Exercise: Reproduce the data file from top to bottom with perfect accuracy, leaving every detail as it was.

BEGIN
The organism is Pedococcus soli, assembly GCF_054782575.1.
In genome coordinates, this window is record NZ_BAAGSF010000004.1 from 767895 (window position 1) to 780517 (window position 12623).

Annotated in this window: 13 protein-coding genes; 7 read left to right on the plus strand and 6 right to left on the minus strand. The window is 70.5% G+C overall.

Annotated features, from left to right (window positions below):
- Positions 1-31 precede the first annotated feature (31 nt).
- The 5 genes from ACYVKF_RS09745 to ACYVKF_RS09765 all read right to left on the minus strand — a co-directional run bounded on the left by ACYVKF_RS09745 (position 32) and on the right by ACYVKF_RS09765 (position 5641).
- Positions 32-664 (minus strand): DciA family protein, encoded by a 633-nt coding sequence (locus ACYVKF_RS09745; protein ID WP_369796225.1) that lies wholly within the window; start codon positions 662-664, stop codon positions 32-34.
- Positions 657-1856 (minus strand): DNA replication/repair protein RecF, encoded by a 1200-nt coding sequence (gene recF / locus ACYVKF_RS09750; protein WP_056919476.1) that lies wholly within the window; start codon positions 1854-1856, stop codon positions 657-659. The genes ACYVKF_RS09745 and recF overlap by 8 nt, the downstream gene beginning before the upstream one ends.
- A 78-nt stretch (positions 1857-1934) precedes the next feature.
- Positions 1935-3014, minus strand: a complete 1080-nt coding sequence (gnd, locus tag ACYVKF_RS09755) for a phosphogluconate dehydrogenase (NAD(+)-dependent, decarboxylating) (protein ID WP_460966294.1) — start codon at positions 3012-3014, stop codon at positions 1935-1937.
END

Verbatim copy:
The organism is Pedococcus soli, assembly GCF_054782575.1.
In genome coordinates, this window is record NZ_BAAGSF010000004.1 from 767895 (window position 1) to 780517 (window position 12623).

Annotated in this window: 13 protein-coding genes; 7 read left to right on the plus strand and 6 right to left on the minus strand. The window is 70.5% G+C overall.

Annotated features, from left to right (window positions below):
- Positions 1-31 precede the first annotated feature (31 nt).
- The 5 genes from ACYVKF_RS09745 to ACYVKF_RS09765 all read right to left on the minus strand — a co-directional run bounded on the left by ACYVKF_RS09745 (position 32) and on the right by ACYVKF_RS09765 (position 5641).
- Positions 32-664 (minus strand): DciA family protein, encoded by a 633-nt coding sequence (locus ACYVKF_RS09745; protein ID WP_369796225.1) that lies wholly within the window; start codon positions 662-664, stop codon positions 32-34.
- Positions 657-1856 (minus strand): DNA replication/repair protein RecF, encoded by a 1200-nt coding sequence (gene recF / locus ACYVKF_RS09750; protein WP_056919476.1) that lies wholly within the window; start codon positions 1854-1856, stop codon positions 657-659. The genes ACYVKF_RS09745 and recF overlap by 8 nt, the downstream gene beginning before the upstream one ends.
- A 78-nt stretch (positions 1857-1934) precedes the next feature.
- Positions 1935-3014, minus strand: a complete 1080-nt coding sequence (gnd, locus tag ACYVKF_RS09755) for a phosphogluconate dehydrogenase (NAD(+)-dependent, decarboxylating) (protein ID WP_460966294.1) — start codon at positions 3012-3014, stop codon at positions 1935-1937.